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Xóchitl, one of the African lionesses, died in the zoo of San Juan de Aragón

Xóchitl died surrounded by a family that included five other females and a male of the same species (Photo: Zoológico San Juan de Aragón)
Xóchitl died surrounded by a family that included five other females and a male of the same species (Photo: Zoológico San Juan de Aragón)

Xóchitl, one of the African lionesses that lived in the zoo of San Juan de Aragón, died on May 15, 2020, according to information from the Ministry of the Environment (Sedema) of Mexico City and the General Directorate of Zoos and Wildlife Conservation.

The lioness has been part of the zoo since her birth on June 15, 2015. At the time of her death, she was 14 years old, nine months old, and she did it surrounded by a family made up of five other females and a male, all of the same species.

Through a statement, Sedema reported that Xóchitl received all the attention or care that he required throughout his life from their caregivers, biologists, as well as veterinary doctors, who ensured their health and well-being.

Even before his death, they specified "had shown no signs of illness, but a few weeks ago it was noticed that he lost weight, so he underwent a clinical examination. "

Since his death, wildlife pathologists have carried out the corresponding diagnostic studies in the laboratories of the General Directorate of Zoos and Wildlife Conservation, and managed to diagnose that Xóchitl's death was due to monocytic leukemia, which developed acutely.

It was on March 26, 2020 when Xóchitl lost his life. From then on, pathologists specialized in wildlife carried out the corresponding diagnostic studies in the laboratories of the General Directorate of Zoos and Wildlife Conservation. The final diagnosis was that Xóchitl died from a monocytic leukemia that developed acutely.

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(Photo: Google Maps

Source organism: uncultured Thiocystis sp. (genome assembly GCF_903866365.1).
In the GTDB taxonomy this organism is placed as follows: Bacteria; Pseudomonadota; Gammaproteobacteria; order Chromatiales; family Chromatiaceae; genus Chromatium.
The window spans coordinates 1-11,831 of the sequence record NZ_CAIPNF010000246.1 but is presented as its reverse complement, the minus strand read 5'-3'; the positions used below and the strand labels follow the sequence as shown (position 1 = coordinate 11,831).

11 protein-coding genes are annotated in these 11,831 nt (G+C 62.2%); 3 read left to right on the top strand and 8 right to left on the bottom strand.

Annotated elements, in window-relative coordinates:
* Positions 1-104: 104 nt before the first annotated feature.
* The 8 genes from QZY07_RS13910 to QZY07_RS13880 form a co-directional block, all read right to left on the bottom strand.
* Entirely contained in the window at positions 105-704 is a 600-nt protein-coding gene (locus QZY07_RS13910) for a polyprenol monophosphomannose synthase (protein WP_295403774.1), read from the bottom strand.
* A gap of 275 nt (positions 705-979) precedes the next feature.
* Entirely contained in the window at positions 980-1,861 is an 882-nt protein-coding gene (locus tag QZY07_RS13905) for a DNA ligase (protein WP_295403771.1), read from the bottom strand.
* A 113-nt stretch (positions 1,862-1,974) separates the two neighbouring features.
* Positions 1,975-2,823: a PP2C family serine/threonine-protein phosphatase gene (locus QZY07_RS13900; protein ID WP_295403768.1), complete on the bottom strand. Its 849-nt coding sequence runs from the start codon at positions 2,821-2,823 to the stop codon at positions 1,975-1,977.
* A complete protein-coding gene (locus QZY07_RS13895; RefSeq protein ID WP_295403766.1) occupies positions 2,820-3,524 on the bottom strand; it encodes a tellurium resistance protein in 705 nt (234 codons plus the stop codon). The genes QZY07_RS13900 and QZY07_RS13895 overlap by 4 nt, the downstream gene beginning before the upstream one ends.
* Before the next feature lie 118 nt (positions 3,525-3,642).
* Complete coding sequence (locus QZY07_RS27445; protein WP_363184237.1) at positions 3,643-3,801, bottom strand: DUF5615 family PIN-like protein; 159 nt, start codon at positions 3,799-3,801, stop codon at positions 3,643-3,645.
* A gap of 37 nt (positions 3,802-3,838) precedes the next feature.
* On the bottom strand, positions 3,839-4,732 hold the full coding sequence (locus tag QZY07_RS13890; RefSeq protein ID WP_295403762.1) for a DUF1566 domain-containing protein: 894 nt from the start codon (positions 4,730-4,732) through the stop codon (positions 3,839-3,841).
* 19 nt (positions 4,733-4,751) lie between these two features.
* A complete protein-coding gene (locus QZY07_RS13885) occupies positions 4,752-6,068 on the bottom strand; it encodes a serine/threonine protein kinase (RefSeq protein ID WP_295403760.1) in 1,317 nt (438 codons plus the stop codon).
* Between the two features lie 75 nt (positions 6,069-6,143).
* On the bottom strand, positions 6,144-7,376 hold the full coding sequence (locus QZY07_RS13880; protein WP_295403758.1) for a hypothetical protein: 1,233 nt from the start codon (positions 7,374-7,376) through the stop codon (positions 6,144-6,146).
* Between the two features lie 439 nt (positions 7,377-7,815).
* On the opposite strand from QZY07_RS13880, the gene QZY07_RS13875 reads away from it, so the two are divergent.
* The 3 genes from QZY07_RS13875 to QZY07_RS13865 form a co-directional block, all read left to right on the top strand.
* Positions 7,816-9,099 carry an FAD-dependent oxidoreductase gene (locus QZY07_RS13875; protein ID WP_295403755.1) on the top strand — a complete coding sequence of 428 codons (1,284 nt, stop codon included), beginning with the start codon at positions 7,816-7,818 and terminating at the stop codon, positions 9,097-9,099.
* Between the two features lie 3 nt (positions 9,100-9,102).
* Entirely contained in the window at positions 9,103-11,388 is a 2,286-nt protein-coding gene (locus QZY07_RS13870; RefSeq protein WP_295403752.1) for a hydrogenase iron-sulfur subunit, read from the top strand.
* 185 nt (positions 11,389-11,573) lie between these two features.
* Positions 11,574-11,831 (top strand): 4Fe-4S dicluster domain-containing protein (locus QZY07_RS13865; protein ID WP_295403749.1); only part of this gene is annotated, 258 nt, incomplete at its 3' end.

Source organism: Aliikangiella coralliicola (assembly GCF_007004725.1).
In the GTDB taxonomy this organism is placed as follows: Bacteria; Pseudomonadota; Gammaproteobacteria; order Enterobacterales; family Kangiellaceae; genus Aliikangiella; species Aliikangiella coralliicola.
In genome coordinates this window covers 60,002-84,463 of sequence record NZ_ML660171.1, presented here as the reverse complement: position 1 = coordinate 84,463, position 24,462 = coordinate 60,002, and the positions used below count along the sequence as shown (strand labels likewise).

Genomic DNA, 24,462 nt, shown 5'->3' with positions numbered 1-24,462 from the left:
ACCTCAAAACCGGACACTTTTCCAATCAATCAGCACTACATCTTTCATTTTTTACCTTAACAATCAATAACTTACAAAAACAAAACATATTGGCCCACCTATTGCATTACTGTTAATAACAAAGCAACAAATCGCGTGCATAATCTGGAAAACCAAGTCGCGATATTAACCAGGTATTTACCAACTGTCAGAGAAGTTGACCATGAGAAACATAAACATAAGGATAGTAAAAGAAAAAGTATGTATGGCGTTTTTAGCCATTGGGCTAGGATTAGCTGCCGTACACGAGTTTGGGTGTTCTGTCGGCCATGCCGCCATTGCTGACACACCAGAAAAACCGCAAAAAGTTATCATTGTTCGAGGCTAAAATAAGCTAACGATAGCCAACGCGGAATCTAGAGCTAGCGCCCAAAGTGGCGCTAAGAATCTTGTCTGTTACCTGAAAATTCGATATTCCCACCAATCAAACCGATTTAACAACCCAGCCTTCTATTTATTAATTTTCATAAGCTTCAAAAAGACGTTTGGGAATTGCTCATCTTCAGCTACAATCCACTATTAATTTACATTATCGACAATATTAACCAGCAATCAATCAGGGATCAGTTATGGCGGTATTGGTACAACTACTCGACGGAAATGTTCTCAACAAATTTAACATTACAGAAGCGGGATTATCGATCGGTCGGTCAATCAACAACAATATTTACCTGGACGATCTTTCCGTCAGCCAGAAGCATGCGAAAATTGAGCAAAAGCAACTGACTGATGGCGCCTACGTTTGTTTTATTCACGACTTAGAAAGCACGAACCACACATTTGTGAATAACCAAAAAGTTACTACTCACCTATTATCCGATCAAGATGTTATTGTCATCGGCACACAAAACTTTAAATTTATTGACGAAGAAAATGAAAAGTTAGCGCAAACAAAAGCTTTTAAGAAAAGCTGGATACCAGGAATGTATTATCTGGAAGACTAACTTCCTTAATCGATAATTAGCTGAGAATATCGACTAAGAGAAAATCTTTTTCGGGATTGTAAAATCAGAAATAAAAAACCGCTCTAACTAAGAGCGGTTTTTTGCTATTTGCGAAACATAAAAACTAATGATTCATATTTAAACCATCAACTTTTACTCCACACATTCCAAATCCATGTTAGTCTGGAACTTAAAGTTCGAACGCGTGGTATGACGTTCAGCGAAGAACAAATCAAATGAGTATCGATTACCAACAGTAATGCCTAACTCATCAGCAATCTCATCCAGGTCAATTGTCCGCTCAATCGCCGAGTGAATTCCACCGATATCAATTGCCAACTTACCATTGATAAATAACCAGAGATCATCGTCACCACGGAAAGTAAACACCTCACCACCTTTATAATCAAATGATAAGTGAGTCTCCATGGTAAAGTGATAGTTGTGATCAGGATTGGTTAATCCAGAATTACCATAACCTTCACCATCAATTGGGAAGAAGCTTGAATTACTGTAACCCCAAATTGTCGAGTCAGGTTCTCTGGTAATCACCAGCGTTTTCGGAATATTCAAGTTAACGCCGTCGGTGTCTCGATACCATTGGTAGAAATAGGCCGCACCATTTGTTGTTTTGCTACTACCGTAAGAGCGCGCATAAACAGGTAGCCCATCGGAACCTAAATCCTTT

(Photo: Google Maps

Veterinary doctors at the Zoo explained that the bone marrow is the tissue that produces blood cells and, in the case of leukemia, produces abnormal white blood cells that multiply at high speed, which prevents red blood cells, platelets and cells healthy occur, leaving the body without its defenses to fight other diseases and infections.

They added that:

In wild cats, leukemias are scarcely reported in the scientific literature, however, this pathology is very similar to that of humans and domestic cats.

Finally, the General Directorate of Zoos and Wildlife Conservation clarified that the death of the African lioness was in no way related to the pandemic that our country lives because of the disease COVID-19, caused by an infection of the SARS-CoV-2 virus.

"Xóchitl will be remembered as one of the wildlife ambassadors that for many years allowed the girls, boys and adults, who visited the Zoo of San Juan de Aragón, to know more about the environment that we share with them ”, they pointed out.

(Photo: Google Maps)
(Photo: Google Maps)

In the face of the pandemic coronavirus, in all the institutions of the Association of Zoos, Hatcheries and Aquariums of Mexico (Azcarm) is reinforced measures to protect staff healthas well as more than 170 thousand species of wildlife who live under his care.

The association informed through a statement that the wildlife populations that are under their care in their zoological and aquarium institutions are in excellent health and none have so far presented any suspicious symptoms.

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Unfortunately, Azcarm noted that Social distancing measures make it difficult to provide the tons of food that the animals consume daily and to maintain the personnel dedicated to their care.. Besides, the absence of monetary income o Government support to do so is a constant challenge, however, the association reaffirmed its commitment to continue guaranteeing its well-being.

MORE ABOUT THE SUBJECT:

The animals, the others affected by the environmental contingency in CDMX: closed zoos and announced measures to protect them

Zoos, hatcheries and aquariums in Mexico intensify preventive measures for coronaviruses

Mexico: a rhino rammed a car in a zoo in Puebla

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